Ontario’s Information and Privacy Commissioner raised the smart city issue on a day known rather optimistically as Data Privacy Day. His office hosted a Privacy Day Symposium, during which a panel examined the promises and perils of smart cities.
Contributing to the discussion were Lawrence Eta, Toronto’s Deputy CIO, Information & Technology; Teresa Scassa, the Canada Research Chair in Information Law and Policy at the University of Ottawa; and Oriana Sharp, the Manager of Information Management and Archives for the Region of Waterloo, one of the competitors in the Smart City Challenge.
In his introductory remarks, Beamish posed some of the questions he hoped would be answered, or addressed, by the panel: “How do we protect our personal privacy?”, “Who owns, controls and has access to our data?” and “How much power do we have over how our information is used?”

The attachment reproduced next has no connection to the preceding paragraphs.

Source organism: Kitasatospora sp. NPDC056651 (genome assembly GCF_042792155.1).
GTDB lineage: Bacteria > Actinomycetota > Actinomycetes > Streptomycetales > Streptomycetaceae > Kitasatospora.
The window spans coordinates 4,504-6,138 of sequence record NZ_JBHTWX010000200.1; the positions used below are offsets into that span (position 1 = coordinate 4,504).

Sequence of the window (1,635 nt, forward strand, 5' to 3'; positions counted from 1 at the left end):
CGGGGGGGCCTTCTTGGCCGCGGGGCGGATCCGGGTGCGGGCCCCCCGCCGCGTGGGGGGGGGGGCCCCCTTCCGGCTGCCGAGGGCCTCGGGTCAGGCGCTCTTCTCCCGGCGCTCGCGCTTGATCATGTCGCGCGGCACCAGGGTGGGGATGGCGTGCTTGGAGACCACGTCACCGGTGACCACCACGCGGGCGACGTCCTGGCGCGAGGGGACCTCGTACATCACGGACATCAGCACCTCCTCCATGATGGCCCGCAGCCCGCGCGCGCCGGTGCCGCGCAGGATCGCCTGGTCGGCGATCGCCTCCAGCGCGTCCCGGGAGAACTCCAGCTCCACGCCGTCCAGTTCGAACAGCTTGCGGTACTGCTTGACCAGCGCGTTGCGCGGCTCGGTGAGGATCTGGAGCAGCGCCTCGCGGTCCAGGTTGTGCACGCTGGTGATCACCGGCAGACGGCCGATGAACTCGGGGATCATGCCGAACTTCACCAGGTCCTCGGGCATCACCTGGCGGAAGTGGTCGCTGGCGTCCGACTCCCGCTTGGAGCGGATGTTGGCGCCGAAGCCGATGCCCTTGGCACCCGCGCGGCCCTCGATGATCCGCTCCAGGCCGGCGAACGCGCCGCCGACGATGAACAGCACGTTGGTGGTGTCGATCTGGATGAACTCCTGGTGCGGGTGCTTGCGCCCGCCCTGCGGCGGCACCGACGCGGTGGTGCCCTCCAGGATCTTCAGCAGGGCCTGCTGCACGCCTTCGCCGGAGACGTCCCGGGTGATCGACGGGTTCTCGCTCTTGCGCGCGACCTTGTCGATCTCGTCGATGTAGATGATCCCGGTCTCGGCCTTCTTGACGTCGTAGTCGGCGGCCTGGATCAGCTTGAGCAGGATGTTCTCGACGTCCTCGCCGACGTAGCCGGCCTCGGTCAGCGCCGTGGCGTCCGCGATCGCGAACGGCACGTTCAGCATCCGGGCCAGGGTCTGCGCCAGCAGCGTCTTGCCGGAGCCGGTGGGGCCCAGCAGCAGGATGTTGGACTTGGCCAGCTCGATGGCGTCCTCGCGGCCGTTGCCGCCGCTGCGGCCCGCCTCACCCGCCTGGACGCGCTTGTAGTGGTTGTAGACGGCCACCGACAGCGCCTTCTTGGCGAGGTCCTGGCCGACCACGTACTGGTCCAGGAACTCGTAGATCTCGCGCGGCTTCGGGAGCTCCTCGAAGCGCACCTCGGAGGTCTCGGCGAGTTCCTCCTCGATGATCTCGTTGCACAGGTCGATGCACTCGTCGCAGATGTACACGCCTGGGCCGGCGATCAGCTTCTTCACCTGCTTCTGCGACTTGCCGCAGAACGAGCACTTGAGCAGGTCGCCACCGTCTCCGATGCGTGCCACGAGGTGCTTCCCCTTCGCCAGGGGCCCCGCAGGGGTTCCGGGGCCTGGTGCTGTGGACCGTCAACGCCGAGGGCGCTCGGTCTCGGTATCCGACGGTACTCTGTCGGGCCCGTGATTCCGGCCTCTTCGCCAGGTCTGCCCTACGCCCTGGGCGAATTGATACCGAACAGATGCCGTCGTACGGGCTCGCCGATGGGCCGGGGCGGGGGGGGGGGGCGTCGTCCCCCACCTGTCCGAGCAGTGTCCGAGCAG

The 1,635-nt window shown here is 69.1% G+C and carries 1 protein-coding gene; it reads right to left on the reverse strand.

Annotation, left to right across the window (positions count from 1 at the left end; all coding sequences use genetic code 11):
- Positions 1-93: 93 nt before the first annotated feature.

Obviously, important questions that need complete answers (and another reason why the lack of privacy considerations in the Challenge judging criteria was so, well, notable).
But notable too is the notion of personal privacy in the public realm: it’s one thing to protect personal privacy at home, where it should be expected, but it’s another thing altogether to be concerned about privacy in the public arena.
If the smart city conversation needed any further controversy, it came when Beamish noted that some believe data collected by the smart city is not personally identifiable, so collection and analysis raises no particular data protection issues.
But the power of big data analysis now means that group identification, as much as individual identity, is a data risk: groups of people or communities of interest can be identified and tracked just as an individual can, creating a new class of privacy concerns.